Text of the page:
“I get to deal with a lot of things,” the Foundation Executive Director continued. “In addition to stocks, bonds and mutual funds, I get to work with real estate, timber, row-crops, vehicles, rare coins, businesses and more.
“I do get to talk with individuals about end-of-life issues – death, dying, heaven, dealing with the loss of loved ones ….” Taylor’s voice trailed off. “Sometimes I end up being a counselor before I talk with them about their estate.
“The one-on-one attention is what the Louisiana Baptist Foundation is known for,” Taylor said. “We often help individuals process the loss of loved ones or touchy family situations before we can begin the estate-planning process.
“We start with some basics that we all know but don’t like to think about: ‘We are all going to die and when we do ‘we can’t take it with us.’ I call it giving out of your left-overs.
“We encourage individuals to pray about what God wants them to do,” Taylor continued. Family comes first, and that takes wisdom. Some family members might need lifetime care; others might be more hurt than blessed by a windfall.
“Our target market is people who realize their assets actually belong to God already and wish to direct the left-overs to ministries, especially Baptist ministries,” Taylor said. “When it comes down to the latter stages of their life, we can step in and pay their bills [for] one week, or five years or more.”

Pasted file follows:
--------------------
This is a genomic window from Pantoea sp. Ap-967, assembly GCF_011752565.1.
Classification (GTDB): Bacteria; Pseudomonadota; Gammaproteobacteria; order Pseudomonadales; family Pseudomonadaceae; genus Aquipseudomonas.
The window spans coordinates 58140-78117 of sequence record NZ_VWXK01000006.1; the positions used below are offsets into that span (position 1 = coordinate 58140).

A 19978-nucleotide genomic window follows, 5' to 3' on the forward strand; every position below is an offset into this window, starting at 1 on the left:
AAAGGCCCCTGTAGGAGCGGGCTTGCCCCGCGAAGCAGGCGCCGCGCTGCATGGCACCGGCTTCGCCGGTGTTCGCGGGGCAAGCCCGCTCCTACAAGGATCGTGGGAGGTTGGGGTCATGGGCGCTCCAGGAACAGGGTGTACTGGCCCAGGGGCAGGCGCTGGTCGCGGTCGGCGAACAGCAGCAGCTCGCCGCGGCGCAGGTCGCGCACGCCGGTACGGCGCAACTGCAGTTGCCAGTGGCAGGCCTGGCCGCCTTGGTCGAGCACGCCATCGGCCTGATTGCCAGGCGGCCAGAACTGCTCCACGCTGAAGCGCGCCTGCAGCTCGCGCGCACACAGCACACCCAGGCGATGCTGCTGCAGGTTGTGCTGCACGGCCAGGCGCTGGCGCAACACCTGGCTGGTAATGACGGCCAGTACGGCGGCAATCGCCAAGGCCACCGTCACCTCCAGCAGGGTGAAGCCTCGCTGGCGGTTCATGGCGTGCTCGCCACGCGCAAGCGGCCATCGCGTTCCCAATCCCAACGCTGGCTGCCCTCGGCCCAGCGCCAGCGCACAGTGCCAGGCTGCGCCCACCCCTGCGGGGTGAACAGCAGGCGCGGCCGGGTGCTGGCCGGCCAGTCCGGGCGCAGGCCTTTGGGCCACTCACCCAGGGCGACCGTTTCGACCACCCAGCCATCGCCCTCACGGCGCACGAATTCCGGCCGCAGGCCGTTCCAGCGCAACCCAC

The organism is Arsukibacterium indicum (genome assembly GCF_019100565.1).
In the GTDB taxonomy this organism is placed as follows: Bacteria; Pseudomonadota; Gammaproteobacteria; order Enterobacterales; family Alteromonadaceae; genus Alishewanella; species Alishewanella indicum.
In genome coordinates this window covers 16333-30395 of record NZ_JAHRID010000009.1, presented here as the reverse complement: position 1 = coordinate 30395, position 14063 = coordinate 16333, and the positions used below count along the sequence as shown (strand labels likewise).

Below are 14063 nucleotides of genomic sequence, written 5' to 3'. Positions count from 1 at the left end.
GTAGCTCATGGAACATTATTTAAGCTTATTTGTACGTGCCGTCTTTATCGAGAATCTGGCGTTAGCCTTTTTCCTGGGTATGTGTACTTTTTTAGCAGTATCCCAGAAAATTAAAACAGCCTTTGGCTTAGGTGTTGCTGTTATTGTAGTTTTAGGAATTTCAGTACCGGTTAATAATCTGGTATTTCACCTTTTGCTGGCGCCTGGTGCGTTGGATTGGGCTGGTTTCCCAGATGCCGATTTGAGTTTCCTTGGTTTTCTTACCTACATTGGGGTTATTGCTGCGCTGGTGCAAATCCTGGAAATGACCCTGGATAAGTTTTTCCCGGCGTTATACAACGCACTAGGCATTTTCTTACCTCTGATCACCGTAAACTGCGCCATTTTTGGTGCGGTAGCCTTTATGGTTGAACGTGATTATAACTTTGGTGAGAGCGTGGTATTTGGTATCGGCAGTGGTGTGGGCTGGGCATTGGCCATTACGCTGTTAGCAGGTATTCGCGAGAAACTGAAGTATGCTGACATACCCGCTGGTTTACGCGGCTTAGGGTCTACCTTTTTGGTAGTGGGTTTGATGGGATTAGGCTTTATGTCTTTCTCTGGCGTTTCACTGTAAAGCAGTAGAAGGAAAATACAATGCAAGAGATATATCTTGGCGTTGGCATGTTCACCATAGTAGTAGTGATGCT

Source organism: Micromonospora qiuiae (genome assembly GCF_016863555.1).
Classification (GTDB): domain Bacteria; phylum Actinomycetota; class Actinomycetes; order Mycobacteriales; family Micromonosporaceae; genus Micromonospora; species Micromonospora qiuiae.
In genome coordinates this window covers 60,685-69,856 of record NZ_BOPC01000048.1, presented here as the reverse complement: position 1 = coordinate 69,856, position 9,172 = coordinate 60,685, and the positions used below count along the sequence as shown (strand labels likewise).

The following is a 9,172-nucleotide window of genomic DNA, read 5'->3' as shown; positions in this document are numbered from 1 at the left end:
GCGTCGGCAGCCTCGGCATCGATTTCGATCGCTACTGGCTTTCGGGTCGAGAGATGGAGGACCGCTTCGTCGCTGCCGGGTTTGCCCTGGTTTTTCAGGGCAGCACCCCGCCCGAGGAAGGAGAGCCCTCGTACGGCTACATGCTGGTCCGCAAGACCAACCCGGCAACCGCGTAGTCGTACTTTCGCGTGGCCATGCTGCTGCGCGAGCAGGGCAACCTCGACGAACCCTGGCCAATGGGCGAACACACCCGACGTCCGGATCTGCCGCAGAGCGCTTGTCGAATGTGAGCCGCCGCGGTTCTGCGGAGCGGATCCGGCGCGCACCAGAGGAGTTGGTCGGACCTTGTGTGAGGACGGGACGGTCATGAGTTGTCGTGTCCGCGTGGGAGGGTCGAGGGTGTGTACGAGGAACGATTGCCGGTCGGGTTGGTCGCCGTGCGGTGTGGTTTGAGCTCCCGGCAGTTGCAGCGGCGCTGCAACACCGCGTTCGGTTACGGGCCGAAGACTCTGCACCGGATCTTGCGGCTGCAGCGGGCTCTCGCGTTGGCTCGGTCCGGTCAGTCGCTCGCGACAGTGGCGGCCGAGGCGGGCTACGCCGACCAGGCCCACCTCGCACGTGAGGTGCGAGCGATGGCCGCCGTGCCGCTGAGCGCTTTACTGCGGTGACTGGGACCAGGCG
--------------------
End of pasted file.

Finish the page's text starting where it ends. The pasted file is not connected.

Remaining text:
The Foundation helps Baptists think through the best process and documents to accomplish their estate stewardship goals and the best transition of assets.
“As long as 20 percent [of their charitable assets] go to Southern or Louisiana Baptist causes, the Foundation can benefit them even more by fulfilling the role of Executor and/or Power of Attorney,” Taylor said. “We’ve got to be good stewards of our time and money.”
During the 15 years that Taylor has been Executive Director of the Foundation, the total assets under management grew from $55 to $137 million. The LBF is supported by the management fees it collects, and by gifts through the Cooperative Program.
One of the hallmarks of Taylor’s 15 years at the Foundation was his conception and creation of the Foundation’s accounting software program that records the ownership of clients’ assets.
“Bob Purvis, Barbara Bell, Tami Willis and Mandy Hair did the real work,” Taylor said. “This has streamlined the accounting process and saved the Foundation a lot of money over the last 10 years.”
One of the Foundation’s services is its “Short Term Fund” (STF), which is an interest bearing savings account for ministries that helps them be better stewards of their money.
Rather than a church keeping its money in a non-interest checking account, or locked up in a CD, the church can deposit money with the Foundation and have daily access to it. The STF fund has about $70 million invested in it.